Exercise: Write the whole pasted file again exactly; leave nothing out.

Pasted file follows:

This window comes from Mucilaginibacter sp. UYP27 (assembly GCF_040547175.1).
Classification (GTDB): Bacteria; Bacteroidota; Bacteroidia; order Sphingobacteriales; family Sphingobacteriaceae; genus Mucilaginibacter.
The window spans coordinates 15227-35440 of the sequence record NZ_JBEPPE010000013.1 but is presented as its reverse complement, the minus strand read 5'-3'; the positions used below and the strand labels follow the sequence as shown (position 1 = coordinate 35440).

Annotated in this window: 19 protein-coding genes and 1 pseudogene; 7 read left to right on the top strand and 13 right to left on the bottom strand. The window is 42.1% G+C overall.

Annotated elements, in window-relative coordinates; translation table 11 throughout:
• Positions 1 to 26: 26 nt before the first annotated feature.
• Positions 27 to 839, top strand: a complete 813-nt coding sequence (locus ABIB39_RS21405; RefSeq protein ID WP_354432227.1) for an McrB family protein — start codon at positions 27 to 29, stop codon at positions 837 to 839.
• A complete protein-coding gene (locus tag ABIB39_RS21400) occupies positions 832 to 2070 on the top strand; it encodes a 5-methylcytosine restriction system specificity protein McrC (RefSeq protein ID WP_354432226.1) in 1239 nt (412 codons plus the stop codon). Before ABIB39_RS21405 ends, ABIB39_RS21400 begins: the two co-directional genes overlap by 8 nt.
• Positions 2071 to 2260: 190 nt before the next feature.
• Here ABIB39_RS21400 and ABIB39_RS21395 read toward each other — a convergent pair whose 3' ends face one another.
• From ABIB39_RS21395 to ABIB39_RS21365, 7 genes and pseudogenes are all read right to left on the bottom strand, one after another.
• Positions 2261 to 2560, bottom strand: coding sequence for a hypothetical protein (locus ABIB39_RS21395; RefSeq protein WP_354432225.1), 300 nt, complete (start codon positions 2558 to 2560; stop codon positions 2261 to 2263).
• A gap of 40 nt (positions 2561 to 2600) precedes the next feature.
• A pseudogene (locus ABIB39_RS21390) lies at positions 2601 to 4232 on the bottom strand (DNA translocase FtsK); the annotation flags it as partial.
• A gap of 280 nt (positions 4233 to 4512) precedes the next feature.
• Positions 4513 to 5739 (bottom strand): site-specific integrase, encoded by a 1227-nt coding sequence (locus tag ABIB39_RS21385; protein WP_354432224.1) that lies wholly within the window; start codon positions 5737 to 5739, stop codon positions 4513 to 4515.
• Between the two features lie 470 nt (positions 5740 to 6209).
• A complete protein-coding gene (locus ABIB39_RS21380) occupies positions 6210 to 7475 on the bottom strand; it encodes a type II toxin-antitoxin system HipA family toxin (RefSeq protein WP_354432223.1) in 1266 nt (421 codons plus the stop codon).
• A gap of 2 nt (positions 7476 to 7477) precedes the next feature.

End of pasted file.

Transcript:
This window comes from Mucilaginibacter sp. UYP27 (assembly GCF_040547175.1).
Classification (GTDB): Bacteria; Bacteroidota; Bacteroidia; order Sphingobacteriales; family Sphingobacteriaceae; genus Mucilaginibacter.
The window spans coordinates 15227-35440 of the sequence record NZ_JBEPPE010000013.1 but is presented as its reverse complement, the minus strand read 5'-3'; the positions used below and the strand labels follow the sequence as shown (position 1 = coordinate 35440).

Annotated in this window: 19 protein-coding genes and 1 pseudogene; 7 read left to right on the top strand and 13 right to left on the bottom strand. The window is 42.1% G+C overall.

Annotated elements, in window-relative coordinates; translation table 11 throughout:
• Positions 1 to 26: 26 nt before the first annotated feature.
• Positions 27 to 839, top strand: a complete 813-nt coding sequence (locus ABIB39_RS21405; RefSeq protein ID WP_354432227.1) for an McrB family protein — start codon at positions 27 to 29, stop codon at positions 837 to 839.
• A complete protein-coding gene (locus tag ABIB39_RS21400) occupies positions 832 to 2070 on the top strand; it encodes a 5-methylcytosine restriction system specificity protein McrC (RefSeq protein ID WP_354432226.1) in 1239 nt (412 codons plus the stop codon). Before ABIB39_RS21405 ends, ABIB39_RS21400 begins: the two co-directional genes overlap by 8 nt.
• Positions 2071 to 2260: 190 nt before the next feature.
• Here ABIB39_RS21400 and ABIB39_RS21395 read toward each other — a convergent pair whose 3' ends face one another.
• From ABIB39_RS21395 to ABIB39_RS21365, 7 genes and pseudogenes are all read right to left on the bottom strand, one after another.
• Positions 2261 to 2560, bottom strand: coding sequence for a hypothetical protein (locus ABIB39_RS21395; RefSeq protein WP_354432225.1), 300 nt, complete (start codon positions 2558 to 2560; stop codon positions 2261 to 2263).
• A gap of 40 nt (positions 2561 to 2600) precedes the next feature.
• A pseudogene (locus ABIB39_RS21390) lies at positions 2601 to 4232 on the bottom strand (DNA translocase FtsK); the annotation flags it as partial.
• A gap of 280 nt (positions 4233 to 4512) precedes the next feature.
• Positions 4513 to 5739 (bottom strand): site-specific integrase, encoded by a 1227-nt coding sequence (locus tag ABIB39_RS21385; protein WP_354432224.1) that lies wholly within the window; start codon positions 5737 to 5739, stop codon positions 4513 to 4515.
• Between the two features lie 470 nt (positions 5740 to 6209).
• A complete protein-coding gene (locus ABIB39_RS21380) occupies positions 6210 to 7475 on the bottom strand; it encodes a type II toxin-antitoxin system HipA family toxin (RefSeq protein WP_354432223.1) in 1266 nt (421 codons plus the stop codon).
• A gap of 2 nt (positions 7476 to 7477) precedes the next feature.